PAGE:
Agent-based modeling in tobacco regulatory science: exploring ‘what if ’ in waterpipe smoking


Objectives: Waterpipe tobacco smoking (WTS) is an emerging public health crisis, particularly among youth and young adults. Different from the use of other tobacco products and e-cigarettes, WTS tends to be a social activity occurring among friends or persons associated with social networks. In this paper, we review a potential strategy for WTS-related research. Methods: As a bottom-up computational model, agent-based modeling (ABM) can simulate the actions and interactions of agents, as well as the dynamic interactions between agents and their environments, to gain an understanding of the functioning of a system. ABM is particularly useful for incorporating the influence of social networks in WTS, and capturing people’s space-time activity and the spatial distribution of WTS venues. Results: Comprehensive knowledge of WTSrelated behaviors at the individual level is needed to take advantage of ABM and use it to examine policies such as the interaction between WTS and cigarette smoking and the effect of flavors used in waterpipe tobacco. Longitudinal and WTS-specific surveys and laboratory experiments are particularly helpful to understand WTS basic mechanisms and elicit individual preferences, respectively. Conclusions: We argue that the uniqueness of WTS makes ABM a promising tool to be used in WTS-related research, as well as understanding use of other tobacco products.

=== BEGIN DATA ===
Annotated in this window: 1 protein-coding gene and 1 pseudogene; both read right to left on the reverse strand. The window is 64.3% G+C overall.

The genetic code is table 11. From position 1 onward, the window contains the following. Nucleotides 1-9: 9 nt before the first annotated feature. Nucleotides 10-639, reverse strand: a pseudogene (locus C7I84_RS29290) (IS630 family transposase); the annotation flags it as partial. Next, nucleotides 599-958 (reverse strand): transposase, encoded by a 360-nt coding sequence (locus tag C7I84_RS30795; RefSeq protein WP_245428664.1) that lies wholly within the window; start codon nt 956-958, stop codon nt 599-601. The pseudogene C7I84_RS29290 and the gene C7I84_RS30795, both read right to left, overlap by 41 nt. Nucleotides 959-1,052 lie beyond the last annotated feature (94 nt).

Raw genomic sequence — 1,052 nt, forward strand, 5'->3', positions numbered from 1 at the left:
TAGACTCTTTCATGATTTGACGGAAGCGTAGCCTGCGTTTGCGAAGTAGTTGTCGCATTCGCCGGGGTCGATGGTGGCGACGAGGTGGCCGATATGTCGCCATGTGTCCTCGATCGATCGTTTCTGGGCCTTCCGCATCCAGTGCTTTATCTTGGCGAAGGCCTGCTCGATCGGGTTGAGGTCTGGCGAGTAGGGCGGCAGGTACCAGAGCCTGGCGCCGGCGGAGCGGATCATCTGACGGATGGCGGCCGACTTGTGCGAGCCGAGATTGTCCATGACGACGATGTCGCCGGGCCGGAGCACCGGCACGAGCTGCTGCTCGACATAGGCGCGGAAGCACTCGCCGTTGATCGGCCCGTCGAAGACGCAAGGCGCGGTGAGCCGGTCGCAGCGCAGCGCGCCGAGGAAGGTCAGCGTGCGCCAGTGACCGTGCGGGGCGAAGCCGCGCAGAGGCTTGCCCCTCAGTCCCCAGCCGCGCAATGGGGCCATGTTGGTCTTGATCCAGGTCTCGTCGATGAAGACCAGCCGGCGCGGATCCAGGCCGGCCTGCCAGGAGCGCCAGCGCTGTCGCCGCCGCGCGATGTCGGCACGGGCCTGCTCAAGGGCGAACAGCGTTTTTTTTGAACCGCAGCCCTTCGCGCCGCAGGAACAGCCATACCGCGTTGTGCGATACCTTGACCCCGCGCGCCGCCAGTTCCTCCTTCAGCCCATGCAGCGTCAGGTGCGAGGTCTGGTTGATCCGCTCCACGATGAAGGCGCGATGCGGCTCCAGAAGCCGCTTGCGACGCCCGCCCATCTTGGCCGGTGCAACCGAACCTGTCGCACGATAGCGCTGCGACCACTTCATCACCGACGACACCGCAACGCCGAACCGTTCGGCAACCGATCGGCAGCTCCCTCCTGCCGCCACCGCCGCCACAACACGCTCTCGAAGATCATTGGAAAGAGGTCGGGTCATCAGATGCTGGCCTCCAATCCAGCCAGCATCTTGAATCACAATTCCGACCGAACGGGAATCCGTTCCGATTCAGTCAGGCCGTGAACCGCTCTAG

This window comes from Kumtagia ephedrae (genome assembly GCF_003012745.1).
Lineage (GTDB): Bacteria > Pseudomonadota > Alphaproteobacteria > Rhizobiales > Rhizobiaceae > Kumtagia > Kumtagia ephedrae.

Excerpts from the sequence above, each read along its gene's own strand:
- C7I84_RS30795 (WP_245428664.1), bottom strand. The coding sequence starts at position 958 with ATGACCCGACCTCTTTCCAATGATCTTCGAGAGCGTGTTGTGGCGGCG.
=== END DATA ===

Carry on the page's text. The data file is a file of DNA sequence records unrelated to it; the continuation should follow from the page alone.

Publication Title

Tobacco Regulatory Science